To determine if the observed increase in frequency of pro-inflammatory CD11b+Ly6Chigh monocytes may contribute to the promotion of thrombosis, we isolated skin-draining axial and inguinal lymph node (SDLN) cells from a subset of acute Aldara-treated C57Bl/6 WT mice, chronic K5-IL-17C animals, and their relative controls. Using flow cytometry, we measured CD11b, Ly6G, and Ly6C on the surface of SDLN cells (representative image in Additional file 1: Figure S1E, red box). Interestingly, CD11b+Ly6Chigh pro-inflammatory monocytes were significantly increased in both the acute (Aldara-treated) and chronic (K5-IL-17C) skin inflammation models compared to their respective controls in both the SDLN (Fig. 2a; 66.6 ± 4.4, Aldara-treated vs. 17.4 ± 2.6, control-cream treated; p = 0.02, n = 4, n = 4; and 74.2 ± 1.2, K5-IL-17C vs. 21.6 ± 2.8, littermate controls; p = 0.02, n = 3, n = 6; respectively) and spleen (Fig. 2b; 81.7 ± 1.2, Aldara-treated vs. 40.9 ± 4.8, control-cream treated; p < 0.01, n = 5, n = 5; and 73.9 ± 8.7, K5-IL-17C vs. 21.2 ± 1.3 littermate controls; p < 0.01, n = 4, n = 9; respectively). These data suggest that CD11b+Ly6Chigh monocytes accumulate rapidly in draining SDLN and spleen following skin inflammation in both the acute and chronic models. Despite the increase in spleen- and SDLN-CD11b+Ly6Chigh cells, time to occlusive thrombosis formation failed to change significantly between Aldara-treated and their respective control mice (Fig. 1c), suggesting that acute monocytosis alone is not prothrombotic.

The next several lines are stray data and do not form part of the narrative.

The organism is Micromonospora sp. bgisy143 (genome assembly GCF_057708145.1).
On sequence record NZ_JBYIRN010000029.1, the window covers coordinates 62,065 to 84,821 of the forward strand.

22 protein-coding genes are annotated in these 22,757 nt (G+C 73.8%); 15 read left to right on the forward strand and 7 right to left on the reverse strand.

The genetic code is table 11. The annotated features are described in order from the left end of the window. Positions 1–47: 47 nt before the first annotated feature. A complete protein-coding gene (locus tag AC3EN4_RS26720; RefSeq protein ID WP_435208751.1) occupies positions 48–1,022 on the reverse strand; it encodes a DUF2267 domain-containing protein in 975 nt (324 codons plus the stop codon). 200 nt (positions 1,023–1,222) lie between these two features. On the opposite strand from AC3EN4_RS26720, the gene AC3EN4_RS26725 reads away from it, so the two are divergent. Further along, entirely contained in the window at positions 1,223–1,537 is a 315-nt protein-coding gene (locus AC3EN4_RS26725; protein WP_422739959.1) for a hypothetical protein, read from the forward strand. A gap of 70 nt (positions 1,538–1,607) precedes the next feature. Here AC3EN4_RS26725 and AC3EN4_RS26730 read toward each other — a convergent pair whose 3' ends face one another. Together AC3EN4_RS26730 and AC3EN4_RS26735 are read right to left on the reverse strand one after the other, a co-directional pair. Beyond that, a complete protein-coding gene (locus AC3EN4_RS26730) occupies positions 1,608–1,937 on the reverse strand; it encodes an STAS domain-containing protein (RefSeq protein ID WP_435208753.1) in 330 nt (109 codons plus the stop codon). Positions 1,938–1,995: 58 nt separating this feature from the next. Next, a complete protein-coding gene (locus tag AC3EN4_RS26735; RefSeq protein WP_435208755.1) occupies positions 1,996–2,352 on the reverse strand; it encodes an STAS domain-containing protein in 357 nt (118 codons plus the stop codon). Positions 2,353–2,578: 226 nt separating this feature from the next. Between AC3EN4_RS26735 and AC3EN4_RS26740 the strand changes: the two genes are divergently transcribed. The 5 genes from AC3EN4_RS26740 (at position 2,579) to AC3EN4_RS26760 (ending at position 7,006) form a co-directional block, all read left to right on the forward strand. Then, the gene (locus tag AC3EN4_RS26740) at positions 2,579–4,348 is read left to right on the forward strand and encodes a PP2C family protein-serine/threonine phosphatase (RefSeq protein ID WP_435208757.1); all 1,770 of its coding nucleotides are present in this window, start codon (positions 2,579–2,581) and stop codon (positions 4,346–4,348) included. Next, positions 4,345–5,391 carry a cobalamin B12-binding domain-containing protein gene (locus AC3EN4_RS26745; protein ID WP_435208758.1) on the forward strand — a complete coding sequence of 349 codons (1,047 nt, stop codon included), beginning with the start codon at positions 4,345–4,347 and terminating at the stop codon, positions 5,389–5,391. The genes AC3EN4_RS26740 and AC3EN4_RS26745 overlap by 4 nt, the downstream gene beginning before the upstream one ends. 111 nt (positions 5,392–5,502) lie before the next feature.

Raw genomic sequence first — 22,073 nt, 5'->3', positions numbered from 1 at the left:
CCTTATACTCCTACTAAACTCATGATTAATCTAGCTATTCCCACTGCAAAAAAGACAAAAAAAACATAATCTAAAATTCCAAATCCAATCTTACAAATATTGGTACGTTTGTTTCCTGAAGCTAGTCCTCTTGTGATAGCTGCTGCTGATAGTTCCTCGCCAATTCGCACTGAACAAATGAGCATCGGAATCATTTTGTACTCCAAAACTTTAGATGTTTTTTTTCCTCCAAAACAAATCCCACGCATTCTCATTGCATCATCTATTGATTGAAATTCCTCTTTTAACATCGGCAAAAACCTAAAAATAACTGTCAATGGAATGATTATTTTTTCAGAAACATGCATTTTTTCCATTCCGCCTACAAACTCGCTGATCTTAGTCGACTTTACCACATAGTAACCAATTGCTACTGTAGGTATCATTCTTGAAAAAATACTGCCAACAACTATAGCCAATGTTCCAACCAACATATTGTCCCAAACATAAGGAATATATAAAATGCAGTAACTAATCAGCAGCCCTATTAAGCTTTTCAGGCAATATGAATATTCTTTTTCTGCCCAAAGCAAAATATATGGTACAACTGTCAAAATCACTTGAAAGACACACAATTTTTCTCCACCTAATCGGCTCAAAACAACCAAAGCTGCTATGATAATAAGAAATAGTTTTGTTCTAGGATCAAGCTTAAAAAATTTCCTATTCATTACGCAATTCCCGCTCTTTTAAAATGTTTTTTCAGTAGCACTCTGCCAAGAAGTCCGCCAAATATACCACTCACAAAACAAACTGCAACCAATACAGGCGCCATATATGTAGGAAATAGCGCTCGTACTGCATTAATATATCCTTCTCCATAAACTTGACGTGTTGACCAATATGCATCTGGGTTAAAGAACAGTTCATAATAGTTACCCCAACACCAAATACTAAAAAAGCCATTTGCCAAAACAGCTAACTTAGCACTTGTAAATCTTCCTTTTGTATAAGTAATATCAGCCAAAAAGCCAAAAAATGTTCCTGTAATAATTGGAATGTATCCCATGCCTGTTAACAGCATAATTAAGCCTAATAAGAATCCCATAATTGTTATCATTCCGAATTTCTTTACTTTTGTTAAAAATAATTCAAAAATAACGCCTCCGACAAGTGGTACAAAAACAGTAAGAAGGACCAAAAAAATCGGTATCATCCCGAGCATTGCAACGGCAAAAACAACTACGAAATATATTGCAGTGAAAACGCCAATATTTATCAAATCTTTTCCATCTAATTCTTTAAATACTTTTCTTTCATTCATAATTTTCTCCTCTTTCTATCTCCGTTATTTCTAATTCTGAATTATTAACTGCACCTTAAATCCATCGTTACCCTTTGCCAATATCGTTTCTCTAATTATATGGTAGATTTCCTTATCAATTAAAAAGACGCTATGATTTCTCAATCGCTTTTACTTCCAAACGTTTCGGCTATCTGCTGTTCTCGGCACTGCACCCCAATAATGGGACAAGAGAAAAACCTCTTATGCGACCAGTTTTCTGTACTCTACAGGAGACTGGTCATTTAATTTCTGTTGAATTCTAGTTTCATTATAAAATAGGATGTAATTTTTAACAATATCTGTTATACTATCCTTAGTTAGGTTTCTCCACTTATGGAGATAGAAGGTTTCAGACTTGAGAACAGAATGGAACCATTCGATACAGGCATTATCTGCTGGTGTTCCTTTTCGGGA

Fig. 2
figure 2